Erectile dysfunction (ED) is defined as 'the inability to achieve and maintain an erection sufficient to permit satisfactory sexual intercourse' (NIH Consensus Development Panel on Impotence, 1993), and was believed to have affected over 150 million men in 1995 worldwide, accounting for at least 1 in 10 men in Western countries. Despite the introduction of novel treatments for this condition, this figure is still expected to rise to over 320 million by the end of 2025 (Ayta et al., 1999). It is therefore essential that the clinician performs an appropriate, thorough and directed investigation of a patient presenting with ED to ensure the maximum chance of success in subsequent treatment (Table 9.1).
Table 9.1Clinical assessment of erectile dysfunction |Favorite Table|Download (.pdf) Table 9.1 Clinical assessment of erectile dysfunction
|History ||Medical |
| ||Psychosocial |
| ||Sexual |
|Physical examination || |
|Laboratory tests || |
Each consultation should commence with a full clinical history, including sexual, psychosocial and medical, a physical examination, and routine laboratory tests. Following this, confirmation or further evaluation can be pursued with additional diagnostic approaches. Throughout all the following investigations described, it is essential that the physician creates an atmosphere of calm, empathy and responsiveness, so that the patient can cooperate openly and fully. It must be emphasized that there is no standard approach to investigating ED, and so it is essential to appreciate and understand the tests available to gain a successful outcome. The extent of investigation needs to be tailored to the individual's wishes. The following is a concise approach to initially managing the patient in the clinic setting, followed by a description of diagnostic studies currently available.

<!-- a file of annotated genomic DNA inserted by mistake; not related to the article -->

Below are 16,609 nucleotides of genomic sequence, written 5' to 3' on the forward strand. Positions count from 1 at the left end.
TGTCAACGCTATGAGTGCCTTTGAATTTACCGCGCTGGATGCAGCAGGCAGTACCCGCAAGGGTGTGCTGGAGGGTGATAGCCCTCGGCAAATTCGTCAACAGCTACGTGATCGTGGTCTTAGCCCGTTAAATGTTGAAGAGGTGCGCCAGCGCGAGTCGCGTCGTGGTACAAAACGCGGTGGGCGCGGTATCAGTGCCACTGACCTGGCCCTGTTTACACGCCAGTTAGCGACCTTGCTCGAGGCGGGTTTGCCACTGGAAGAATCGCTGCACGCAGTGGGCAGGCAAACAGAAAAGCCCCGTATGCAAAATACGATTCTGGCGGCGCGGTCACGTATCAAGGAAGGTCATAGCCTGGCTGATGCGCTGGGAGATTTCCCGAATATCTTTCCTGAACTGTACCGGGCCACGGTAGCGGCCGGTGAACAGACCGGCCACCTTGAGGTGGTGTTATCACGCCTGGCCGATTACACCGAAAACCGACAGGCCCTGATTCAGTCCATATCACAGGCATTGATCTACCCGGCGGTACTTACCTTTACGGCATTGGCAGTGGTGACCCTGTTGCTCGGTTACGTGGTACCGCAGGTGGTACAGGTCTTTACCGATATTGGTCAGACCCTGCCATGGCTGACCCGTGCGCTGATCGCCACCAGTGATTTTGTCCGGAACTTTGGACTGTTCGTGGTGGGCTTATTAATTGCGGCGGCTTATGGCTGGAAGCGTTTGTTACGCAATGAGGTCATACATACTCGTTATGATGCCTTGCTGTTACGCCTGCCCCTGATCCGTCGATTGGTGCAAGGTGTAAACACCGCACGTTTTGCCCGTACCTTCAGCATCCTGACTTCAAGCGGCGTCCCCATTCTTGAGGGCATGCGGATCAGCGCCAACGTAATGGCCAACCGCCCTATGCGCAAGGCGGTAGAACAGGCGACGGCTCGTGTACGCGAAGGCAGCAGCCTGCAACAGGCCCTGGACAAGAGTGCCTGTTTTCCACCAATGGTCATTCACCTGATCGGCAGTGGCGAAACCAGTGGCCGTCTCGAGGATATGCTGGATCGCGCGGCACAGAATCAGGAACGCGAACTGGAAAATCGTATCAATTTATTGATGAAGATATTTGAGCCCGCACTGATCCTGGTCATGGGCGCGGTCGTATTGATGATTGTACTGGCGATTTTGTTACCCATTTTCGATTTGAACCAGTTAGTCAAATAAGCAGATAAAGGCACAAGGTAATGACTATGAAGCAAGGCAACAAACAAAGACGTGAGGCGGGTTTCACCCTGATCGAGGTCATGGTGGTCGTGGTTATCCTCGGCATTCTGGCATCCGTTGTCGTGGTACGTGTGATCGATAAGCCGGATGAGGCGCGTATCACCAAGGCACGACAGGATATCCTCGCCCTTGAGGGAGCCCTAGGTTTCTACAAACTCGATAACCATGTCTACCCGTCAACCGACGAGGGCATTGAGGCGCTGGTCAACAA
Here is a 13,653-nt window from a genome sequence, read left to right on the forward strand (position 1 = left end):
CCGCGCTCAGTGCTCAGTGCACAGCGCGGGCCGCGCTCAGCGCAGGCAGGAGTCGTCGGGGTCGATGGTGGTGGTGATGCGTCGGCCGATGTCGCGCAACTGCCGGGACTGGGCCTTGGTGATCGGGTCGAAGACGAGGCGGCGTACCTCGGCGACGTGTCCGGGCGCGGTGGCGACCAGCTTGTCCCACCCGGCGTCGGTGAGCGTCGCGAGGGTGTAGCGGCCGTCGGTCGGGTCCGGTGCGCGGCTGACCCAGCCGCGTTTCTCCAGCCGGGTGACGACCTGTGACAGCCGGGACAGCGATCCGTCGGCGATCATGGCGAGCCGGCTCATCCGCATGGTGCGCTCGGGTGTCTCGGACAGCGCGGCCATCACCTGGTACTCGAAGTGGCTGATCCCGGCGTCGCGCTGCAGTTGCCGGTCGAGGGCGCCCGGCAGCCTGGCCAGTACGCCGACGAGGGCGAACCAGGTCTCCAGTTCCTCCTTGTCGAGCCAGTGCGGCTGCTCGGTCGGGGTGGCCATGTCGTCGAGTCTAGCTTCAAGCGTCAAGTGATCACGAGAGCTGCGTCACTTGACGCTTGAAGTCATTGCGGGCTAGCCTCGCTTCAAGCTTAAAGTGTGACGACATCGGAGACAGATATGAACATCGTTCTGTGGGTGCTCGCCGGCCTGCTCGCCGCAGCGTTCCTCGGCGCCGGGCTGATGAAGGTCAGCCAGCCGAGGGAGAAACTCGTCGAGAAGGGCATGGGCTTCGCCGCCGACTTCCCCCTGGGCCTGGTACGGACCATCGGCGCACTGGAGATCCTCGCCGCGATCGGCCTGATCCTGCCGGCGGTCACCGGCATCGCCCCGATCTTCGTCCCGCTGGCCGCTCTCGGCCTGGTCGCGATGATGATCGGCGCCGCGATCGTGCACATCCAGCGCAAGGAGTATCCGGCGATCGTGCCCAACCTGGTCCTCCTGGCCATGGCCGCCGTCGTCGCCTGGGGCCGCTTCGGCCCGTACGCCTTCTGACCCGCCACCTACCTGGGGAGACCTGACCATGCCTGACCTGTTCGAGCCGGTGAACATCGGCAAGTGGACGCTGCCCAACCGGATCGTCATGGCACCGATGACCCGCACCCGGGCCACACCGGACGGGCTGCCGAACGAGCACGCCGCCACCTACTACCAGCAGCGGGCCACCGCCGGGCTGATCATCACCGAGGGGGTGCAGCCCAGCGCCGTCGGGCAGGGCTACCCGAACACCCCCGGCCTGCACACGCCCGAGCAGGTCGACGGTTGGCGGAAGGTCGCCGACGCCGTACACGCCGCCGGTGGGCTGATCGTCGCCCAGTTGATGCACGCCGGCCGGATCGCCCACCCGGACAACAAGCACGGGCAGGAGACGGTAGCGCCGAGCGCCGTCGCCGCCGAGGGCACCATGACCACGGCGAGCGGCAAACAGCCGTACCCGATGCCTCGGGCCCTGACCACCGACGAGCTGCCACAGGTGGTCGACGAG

The clinical history is the most important part of the diagnostic evaluation of the patient with ED. ED may represent an early marker of cardiovascular disease and even depression, which can then be addressed appropriately (Montorsi et al., 2003a). The initial focus should address whether the patient does have ED, and not a dysfunction of libido, ejaculation or orgasm. Various questionnaires have been formulated to aid the physician in this manner, as well as determining its severity. The most commonly used is the International Index of Erectile Function (IIEF; Table 9.2).
Table 9.2IIEF-5 scoring system (abridged version) |Favorite Table|Download (.pdf) Table 9.2 IIEF-5 scoring system (abridged version)
| ||Score |
|Over the past six months: ||1 ||2 ||3 ||4 ||5 |
|1. How do you rate your confidence that you could get and keep an erection? ||Very low ||Low ||Moderate ||High ||Very high |
|2. When you had erections with sexual stimulation, how often were your erections hard enough for penetration? ||Almost never or never ||Much less than half the time ||About half the time ||Much more than half the time...|